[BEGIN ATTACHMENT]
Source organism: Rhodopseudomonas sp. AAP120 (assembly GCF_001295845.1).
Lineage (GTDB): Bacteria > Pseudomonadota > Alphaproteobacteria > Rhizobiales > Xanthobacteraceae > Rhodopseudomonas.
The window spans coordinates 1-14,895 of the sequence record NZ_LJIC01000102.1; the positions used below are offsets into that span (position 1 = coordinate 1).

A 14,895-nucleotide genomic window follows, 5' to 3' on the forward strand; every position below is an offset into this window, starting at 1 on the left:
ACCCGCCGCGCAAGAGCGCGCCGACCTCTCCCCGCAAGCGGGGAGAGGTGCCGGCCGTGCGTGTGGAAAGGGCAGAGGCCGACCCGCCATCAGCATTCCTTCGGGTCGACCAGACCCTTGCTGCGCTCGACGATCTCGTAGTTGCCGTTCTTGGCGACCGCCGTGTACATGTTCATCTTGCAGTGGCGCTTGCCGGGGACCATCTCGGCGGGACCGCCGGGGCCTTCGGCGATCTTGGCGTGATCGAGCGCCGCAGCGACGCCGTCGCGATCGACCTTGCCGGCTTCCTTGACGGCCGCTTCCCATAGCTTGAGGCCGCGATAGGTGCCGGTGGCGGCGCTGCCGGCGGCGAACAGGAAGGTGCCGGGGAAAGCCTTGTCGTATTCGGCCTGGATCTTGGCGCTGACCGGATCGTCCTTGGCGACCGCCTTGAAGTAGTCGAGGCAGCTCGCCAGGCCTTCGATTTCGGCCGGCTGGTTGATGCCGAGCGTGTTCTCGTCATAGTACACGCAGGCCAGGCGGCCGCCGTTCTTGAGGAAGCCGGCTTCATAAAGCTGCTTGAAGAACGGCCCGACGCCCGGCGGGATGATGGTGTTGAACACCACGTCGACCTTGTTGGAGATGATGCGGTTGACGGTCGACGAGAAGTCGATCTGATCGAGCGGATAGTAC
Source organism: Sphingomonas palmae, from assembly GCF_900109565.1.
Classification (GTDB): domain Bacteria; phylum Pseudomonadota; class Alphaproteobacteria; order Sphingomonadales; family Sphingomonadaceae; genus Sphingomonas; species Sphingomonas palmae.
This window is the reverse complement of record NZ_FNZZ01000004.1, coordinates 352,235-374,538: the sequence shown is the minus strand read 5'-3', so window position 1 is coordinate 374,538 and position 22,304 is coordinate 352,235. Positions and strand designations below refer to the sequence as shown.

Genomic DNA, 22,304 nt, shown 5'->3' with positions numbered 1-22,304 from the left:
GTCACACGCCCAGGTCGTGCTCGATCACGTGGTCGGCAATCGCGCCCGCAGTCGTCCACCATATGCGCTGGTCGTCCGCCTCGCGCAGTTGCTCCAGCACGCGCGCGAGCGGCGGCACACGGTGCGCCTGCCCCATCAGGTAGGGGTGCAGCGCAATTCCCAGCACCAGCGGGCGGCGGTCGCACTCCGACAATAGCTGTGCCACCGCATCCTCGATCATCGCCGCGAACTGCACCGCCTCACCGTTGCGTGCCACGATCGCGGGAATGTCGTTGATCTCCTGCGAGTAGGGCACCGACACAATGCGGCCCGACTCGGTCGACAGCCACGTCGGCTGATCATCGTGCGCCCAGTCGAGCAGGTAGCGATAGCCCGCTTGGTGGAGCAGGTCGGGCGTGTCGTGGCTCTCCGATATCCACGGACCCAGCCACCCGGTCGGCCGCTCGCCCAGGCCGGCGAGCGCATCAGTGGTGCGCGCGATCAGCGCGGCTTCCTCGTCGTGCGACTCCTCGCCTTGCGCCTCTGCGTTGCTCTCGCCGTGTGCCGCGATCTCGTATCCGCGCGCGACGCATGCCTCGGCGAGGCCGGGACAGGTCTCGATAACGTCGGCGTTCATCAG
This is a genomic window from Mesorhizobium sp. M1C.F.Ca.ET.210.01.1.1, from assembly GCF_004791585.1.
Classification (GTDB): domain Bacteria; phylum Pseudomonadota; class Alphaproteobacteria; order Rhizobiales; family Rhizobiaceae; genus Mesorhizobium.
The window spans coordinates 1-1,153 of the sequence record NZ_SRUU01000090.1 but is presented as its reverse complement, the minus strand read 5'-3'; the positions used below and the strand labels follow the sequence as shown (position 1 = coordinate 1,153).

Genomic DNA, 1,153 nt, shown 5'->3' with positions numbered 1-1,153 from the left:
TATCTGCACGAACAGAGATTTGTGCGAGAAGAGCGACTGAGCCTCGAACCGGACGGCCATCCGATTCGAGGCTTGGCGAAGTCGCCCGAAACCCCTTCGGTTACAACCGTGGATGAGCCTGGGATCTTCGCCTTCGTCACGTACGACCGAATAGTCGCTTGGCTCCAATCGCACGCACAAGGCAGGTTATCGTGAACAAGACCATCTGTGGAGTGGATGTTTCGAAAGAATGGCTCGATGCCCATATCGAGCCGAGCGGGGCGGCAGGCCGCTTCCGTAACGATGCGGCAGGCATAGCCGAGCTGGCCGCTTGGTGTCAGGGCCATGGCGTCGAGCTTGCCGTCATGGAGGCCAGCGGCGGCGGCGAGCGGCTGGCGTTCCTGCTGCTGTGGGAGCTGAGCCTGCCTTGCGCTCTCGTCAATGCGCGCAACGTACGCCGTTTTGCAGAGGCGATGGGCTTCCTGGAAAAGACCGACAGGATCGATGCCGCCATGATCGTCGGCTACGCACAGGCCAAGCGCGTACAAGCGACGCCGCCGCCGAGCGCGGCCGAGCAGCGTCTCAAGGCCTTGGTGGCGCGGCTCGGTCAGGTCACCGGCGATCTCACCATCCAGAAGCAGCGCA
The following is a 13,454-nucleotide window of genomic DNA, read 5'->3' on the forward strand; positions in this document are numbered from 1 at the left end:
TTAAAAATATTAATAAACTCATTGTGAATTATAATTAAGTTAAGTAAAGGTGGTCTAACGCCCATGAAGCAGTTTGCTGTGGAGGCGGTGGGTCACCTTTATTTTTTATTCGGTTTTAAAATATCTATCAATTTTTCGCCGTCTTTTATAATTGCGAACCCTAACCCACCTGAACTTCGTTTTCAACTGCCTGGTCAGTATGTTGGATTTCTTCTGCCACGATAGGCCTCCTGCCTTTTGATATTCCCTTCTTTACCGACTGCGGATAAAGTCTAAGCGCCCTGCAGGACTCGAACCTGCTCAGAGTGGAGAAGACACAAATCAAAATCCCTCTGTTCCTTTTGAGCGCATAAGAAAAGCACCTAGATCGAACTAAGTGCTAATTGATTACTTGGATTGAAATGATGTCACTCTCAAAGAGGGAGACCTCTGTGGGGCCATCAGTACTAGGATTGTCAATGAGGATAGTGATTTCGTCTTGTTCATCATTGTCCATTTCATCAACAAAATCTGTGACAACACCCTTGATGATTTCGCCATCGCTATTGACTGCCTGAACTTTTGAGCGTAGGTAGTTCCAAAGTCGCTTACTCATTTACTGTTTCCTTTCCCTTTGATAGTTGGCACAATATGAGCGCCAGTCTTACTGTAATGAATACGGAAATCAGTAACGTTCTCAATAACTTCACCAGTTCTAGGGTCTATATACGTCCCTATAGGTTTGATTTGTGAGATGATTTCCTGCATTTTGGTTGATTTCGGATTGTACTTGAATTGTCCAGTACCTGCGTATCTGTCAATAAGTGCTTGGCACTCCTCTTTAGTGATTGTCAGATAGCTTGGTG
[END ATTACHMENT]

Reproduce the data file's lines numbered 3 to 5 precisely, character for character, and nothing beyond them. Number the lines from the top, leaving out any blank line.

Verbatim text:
The window spans coordinates 1-14,895 of the sequence record NZ_LJIC01000102.1; the positions used below are offsets into that span (position 1 = coordinate 1).

A 14,895-nucleotide genomic window follows, 5' to 3' on the forward strand; every position below is an offset into this window, starting at 1 on the left:
ACCCGCCGCGCAAGAGCGCGCCGACCTCTCCCCGCAAGCGGGGAGAGGTGCCGGCCGTGCGTGTGGAAAGGGCAGAGGCCGACCCGCCATCAGCATTCCTTCGGGTCGACCAGACCCTTGCTGCGCTCGACGATCTCGTAGTTGCCGTTCTTGGCGACCGCCGTGTACATGTTCATCTTGCAGTGGCGCTTGCCGGGGACCATCTCGGCGGGACCGCCGGGGCCTTCGGCGATCTTGGCGTGATCGAGCGCCGCAGCGACGCCGTCGCGATCGACCTTGCCGGCTTCCTTGACGGCCGCTTCCCATAGCTTGAGGCCGCGATAGGTGCCGGTGGCGGCGCTGCCGGCGGCGAACAGGAAGGTGCCGGGGAAAGCCTTGTCGTATTCGGCCTGGATCTTGGCGCTGACCGGATCGTCCTTGGCGACCGCCTTGAAGTAGTCGAGGCAGCTCGCCAGGCCTTCGATTTCGGCCGGCTGGTTGATGCCGAGCGTGTTCTCGTCATAGTACACGCAGGCCAGGCGGCCGCCGTTCTTGAGGAAGCCGGCTTCATAAAGCTGCTTGAAGAACGGCCCGACGCCCGGCGGGATGATGGTGTTGAACACCACGTCGACCTTGTTGGAGATGATGCGGTTGACGGTCGACGAGAAGTCGATCTGATCGAGCGGATAGTAC